Choosing the Right VA Hybrid ARM For You

Choosing the Right VA Hybrid ARM For You

Choosing a VA Hybrid ARM

This article assumes you already have foundational knowledge about the VA hybrid ARM. If you want to brush up on some of the terminology, check out our helpful video on YouTube, or if you want a fairly full understanding of the VA hybrid ARM program, check out our helpful guide here on LowVARates. Not all VA hybrid ARMs are created equal, and some ARMs will seem very tempting, but actually bring less total benefit some other seemingly less-appealing options. In this article we’ll go over many of the things you’ll need to consider when trying to decide which option to choose.


The first thing to consider is the relationship between the note rate you choose and the margin that the lender offers with it. Usually, the lender will offer a lower note rate in exchange for a higher margin at the end of the initial fixed period. In order to make the best decision, you will need to do some not-so-simple number crunching to determine which will save you more money. Is the low-margin, higher-note-rate combo more cost effective over the term of the loan, or is the high-margin, lower-note-rate combo going to keep more cash in your wallet? You’ll need to figure how much interest you’ll pay during the initial period with each of the note rates (usually 2.25% and 1.75%), then how much interest you’ll pay throughout the rest of the loan with each margin. For this calculation, you can ignore the index, as it will do it’s thing regardless of which note rate you choose. Like I said, this is a bit complicated, but let’s walk through an example together. You can make these calculations using one of many free mortgage calculators online.


Let’s say you are looking at a 3-1 hybrid ARM for a loan amount of $100,000. First, we need to calculate and compare how much interest you’ll pay with each note rate (so we are only considering the initial fixed three year period). For a 2.25% rate, you’ll pay $6,688.90 in interest in the first three years. For a 1.75% interest rate on the same loan, you will pay $5,186.96 in the first three years. So, a 1.75% saves you money in the first three years – anybody could tell you that. But on the 2.25% rate you were offered a 2% margin, and on the 1.75% rate you were offered a 2.25% margin. Remember that the margin (plus the index, which we are not worrying about) is what makes up your interest rate after the initial fixed period is over. So in this example, you’ll be paying the margin for the remaining 27 years of the loan. After the first 3 years of normal-amortizing payments, there will be $92,545 of principal remaining. With the 2% margin that you got with the higher note rate, over the remaining 27 years you will pay an additional $27,300.39 in interest. With the 2.25% margin that you got with the lower note rate, you will pay an additional $31,023.50 in interest.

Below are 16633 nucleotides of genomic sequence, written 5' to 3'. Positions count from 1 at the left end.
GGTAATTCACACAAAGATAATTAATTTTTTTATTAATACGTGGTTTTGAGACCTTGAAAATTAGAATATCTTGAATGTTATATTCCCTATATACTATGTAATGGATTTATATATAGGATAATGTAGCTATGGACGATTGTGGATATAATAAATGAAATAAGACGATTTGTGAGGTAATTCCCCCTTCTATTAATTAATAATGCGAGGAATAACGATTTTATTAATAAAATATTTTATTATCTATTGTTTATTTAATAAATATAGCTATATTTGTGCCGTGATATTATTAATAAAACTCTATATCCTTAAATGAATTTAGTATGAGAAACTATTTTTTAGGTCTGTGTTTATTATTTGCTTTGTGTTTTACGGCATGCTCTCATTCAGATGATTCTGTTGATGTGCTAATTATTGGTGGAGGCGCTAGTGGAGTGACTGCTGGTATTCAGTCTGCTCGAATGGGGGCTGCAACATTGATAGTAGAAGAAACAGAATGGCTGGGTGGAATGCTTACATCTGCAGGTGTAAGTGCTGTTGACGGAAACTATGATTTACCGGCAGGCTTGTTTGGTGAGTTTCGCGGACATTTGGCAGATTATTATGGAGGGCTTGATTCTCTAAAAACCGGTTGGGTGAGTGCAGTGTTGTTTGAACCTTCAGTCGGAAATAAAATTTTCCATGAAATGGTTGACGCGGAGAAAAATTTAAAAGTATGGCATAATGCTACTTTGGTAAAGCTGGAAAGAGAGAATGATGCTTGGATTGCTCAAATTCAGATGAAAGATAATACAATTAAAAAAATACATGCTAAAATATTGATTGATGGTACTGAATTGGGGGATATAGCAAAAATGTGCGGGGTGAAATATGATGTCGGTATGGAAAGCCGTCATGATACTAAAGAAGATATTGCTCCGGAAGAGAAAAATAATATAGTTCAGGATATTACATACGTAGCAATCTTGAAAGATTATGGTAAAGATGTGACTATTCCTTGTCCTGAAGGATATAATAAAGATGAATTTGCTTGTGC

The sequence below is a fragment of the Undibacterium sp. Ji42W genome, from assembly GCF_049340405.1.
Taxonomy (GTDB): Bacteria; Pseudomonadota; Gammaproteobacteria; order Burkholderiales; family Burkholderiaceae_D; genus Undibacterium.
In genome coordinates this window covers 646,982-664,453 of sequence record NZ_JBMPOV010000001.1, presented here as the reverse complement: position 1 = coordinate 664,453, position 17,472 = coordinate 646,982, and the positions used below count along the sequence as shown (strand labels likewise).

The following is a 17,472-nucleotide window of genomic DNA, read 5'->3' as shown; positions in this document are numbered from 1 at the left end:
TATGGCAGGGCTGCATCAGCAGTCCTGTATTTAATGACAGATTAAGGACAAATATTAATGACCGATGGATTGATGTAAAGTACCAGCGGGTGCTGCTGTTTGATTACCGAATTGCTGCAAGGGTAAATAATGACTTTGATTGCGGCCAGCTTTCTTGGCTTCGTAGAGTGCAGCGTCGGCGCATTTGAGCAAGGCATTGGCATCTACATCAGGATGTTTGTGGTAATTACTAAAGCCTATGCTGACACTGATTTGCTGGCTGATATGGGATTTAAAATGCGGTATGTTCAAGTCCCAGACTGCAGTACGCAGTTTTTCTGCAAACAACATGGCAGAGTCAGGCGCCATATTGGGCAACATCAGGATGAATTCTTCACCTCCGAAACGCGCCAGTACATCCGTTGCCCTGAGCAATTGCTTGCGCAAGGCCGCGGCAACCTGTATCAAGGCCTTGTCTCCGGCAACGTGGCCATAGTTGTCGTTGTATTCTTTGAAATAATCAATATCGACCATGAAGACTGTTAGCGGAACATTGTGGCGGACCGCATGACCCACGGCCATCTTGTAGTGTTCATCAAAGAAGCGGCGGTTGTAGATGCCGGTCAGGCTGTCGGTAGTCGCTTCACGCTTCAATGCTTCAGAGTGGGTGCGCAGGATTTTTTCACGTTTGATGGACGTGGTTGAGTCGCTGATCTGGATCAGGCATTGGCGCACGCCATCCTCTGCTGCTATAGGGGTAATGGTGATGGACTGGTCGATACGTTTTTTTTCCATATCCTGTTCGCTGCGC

So, if you chose the lower note rate (1.75%) with the higher margin, you will pay a total of $36,210.46 of interest on that $100,000 loan. If you chose the higher note rate (2.25%) with the higher margin, you will pay a total of $33,989.29 of interest. The higher note rate will have saved you roughly $2,700 over 30 years, making it the better choice in the long run. It’s important to note, that if this were on a 5-1 hybrid ARM, where the note rate is applied for the first 5 years instead of just the first 3, these numbers would be different, and it may even be that the lower note rate would be more advantageous even though it was paired with a higher margin. This is the second thing to consider – the relationship between the initial fixed period and the note rates and margins offered at each duration. The offered note rate and margin will usually change depending on the initial fixed rate, and those changes will affect the cost effectiveness of each option.


The last thing we’ll discuss here is the importance of remembering how interest is calculated. Interest is calculated by applying the rate to the remaining principal. What this means is that you are paying a larger dollar amount of interest at the beginning of the loan than you are at the end. This is because the same interest rate (let’s say 2.25%) is being applied to the remaining principal. At the beginning of the loan, you still have close to $100,000 of unpaid principal remaining, and the amount of interest is 2.25% of whatever the principal is. As you pay off more principal, the amount of interest you are charged gets smaller because 2.25% of any amount smaller than $100,000 is less than 2.25% of $100,000.


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